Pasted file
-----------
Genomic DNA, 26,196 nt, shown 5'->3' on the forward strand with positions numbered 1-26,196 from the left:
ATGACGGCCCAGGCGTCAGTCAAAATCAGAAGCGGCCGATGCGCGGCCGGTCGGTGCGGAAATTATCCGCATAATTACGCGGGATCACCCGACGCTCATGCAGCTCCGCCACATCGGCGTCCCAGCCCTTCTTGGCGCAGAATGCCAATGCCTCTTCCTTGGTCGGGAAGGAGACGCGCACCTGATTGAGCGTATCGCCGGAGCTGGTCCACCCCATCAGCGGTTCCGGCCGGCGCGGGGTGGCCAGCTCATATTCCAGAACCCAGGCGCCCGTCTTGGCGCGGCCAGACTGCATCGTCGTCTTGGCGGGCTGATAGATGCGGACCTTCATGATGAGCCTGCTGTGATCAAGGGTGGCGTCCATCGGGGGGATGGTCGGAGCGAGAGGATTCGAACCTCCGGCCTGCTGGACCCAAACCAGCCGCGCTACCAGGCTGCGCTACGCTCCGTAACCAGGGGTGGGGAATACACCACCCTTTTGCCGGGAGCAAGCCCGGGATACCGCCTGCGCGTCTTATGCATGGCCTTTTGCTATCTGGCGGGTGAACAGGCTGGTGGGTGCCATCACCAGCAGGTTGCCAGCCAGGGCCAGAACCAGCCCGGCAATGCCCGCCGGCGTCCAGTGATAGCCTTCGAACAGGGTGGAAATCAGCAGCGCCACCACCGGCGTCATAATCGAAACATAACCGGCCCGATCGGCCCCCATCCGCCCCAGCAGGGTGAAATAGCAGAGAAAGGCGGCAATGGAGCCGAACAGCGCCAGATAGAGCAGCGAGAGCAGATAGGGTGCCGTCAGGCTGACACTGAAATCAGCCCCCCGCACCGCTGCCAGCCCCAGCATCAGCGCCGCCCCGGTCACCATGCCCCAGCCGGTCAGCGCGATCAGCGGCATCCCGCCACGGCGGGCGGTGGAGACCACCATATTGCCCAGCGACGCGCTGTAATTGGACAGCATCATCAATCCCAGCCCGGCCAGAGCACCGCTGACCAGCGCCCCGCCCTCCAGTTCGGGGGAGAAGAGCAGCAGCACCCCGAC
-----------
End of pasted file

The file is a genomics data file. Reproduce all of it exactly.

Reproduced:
Genomic DNA, 26,196 nt, shown 5'->3' on the forward strand with positions numbered 1-26,196 from the left:
ATGACGGCCCAGGCGTCAGTCAAAATCAGAAGCGGCCGATGCGCGGCCGGTCGGTGCGGAAATTATCCGCATAATTACGCGGGATCACCCGACGCTCATGCAGCTCCGCCACATCGGCGTCCCAGCCCTTCTTGGCGCAGAATGCCAATGCCTCTTCCTTGGTCGGGAAGGAGACGCGCACCTGATTGAGCGTATCGCCGGAGCTGGTCCACCCCATCAGCGGTTCCGGCCGGCGCGGGGTGGCCAGCTCATATTCCAGAACCCAGGCGCCCGTCTTGGCGCGGCCAGACTGCATCGTCGTCTTGGCGGGCTGATAGATGCGGACCTTCATGATGAGCCTGCTGTGATCAAGGGTGGCGTCCATCGGGGGGATGGTCGGAGCGAGAGGATTCGAACCTCCGGCCTGCTGGACCCAAACCAGCCGCGCTACCAGGCTGCGCTACGCTCCGTAACCAGGGGTGGGGAATACACCACCCTTTTGCCGGGAGCAAGCCCGGGATACCGCCTGCGCGTCTTATGCATGGCCTTTTGCTATCTGGCGGGTGAACAGGCTGGTGGGTGCCATCACCAGCAGGTTGCCAGCCAGGGCCAGAACCAGCCCGGCAATGCCCGCCGGCGTCCAGTGATAGCCTTCGAACAGGGTGGAAATCAGCAGCGCCACCACCGGCGTCATAATCGAAACATAACCGGCCCGATCGGCCCCCATCCGCCCCAGCAGGGTGAAATAGCAGAGAAAGGCGGCAATGGAGCCGAACAGCGCCAGATAGAGCAGCGAGAGCAGATAGGGTGCCGTCAGGCTGACACTGAAATCAGCCCCCCGCACCGCTGCCAGCCCCAGCATCAGCGCCGCCCCGGTCACCATGCCCCAGCCGGTCAGCGCGATCAGCGGCATCCCGCCACGGCGGGCGGTGGAGACCACCATATTGCCCAGCGACGCGCTGTAATTGGACAGCATCATCAATCCCAGCCCGGCCAGAGCACCGCTGACCAGCGCCCCGCCCTCCAGTTCGGGGGAGAAGAGCAGCAGCACCCCGAC